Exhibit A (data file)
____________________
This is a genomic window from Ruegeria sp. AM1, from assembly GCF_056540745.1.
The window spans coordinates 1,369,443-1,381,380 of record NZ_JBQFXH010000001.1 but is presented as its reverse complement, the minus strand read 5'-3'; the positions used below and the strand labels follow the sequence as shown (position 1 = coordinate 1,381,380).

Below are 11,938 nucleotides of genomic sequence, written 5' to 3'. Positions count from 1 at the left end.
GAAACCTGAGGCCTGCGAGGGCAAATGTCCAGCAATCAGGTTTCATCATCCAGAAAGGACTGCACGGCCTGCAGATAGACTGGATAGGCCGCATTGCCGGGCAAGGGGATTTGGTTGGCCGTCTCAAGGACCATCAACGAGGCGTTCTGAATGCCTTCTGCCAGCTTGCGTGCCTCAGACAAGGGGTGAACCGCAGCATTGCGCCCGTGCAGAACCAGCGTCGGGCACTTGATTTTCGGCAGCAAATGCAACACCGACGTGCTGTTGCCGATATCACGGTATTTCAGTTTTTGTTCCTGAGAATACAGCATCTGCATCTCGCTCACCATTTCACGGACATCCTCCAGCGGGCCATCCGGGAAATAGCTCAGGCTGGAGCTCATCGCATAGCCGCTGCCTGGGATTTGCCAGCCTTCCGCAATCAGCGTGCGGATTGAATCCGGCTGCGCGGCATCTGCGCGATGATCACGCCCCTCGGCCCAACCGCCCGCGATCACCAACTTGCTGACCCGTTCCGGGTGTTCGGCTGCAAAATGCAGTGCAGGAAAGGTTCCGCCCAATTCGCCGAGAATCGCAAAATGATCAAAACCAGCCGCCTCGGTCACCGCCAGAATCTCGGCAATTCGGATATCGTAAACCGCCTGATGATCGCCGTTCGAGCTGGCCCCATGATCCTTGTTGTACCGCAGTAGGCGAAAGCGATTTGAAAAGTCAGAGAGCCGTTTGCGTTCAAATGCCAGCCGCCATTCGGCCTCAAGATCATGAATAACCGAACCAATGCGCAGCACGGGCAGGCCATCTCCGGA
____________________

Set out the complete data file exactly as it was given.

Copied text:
This is a genomic window from Ruegeria sp. AM1, from assembly GCF_056540745.1.
The window spans coordinates 1,369,443-1,381,380 of record NZ_JBQFXH010000001.1 but is presented as its reverse complement, the minus strand read 5'-3'; the positions used below and the strand labels follow the sequence as shown (position 1 = coordinate 1,381,380).

Below are 11,938 nucleotides of genomic sequence, written 5' to 3'. Positions count from 1 at the left end.
GAAACCTGAGGCCTGCGAGGGCAAATGTCCAGCAATCAGGTTTCATCATCCAGAAAGGACTGCACGGCCTGCAGATAGACTGGATAGGCCGCATTGCCGGGCAAGGGGATTTGGTTGGCCGTCTCAAGGACCATCAACGAGGCGTTCTGAATGCCTTCTGCCAGCTTGCGTGCCTCAGACAAGGGGTGAACCGCAGCATTGCGCCCGTGCAGAACCAGCGTCGGGCACTTGATTTTCGGCAGCAAATGCAACACCGACGTGCTGTTGCCGATATCACGGTATTTCAGTTTTTGTTCCTGAGAATACAGCATCTGCATCTCGCTCACCATTTCACGGACATCCTCCAGCGGGCCATCCGGGAAATAGCTCAGGCTGGAGCTCATCGCATAGCCGCTGCCTGGGATTTGCCAGCCTTCCGCAATCAGCGTGCGGATTGAATCCGGCTGCGCGGCATCTGCGCGATGATCACGCCCCTCGGCCCAACCGCCCGCGATCACCAACTTGCTGACCCGTTCCGGGTGTTCGGCTGCAAAATGCAGTGCAGGAAAGGTTCCGCCCAATTCGCCGAGAATCGCAAAATGATCAAAACCAGCCGCCTCGGTCACCGCCAGAATCTCGGCAATTCGGATATCGTAAACCGCCTGATGATCGCCGTTCGAGCTGGCCCCATGATCCTTGTTGTACCGCAGTAGGCGAAAGCGATTTGAAAAGTCAGAGAGCCGTTTGCGTTCAAATGCCAGCCGCCATTCGGCCTCAAGATCATGAATAACCGAACCAATGCGCAGCACGGGCAGGCCATCTCCGGA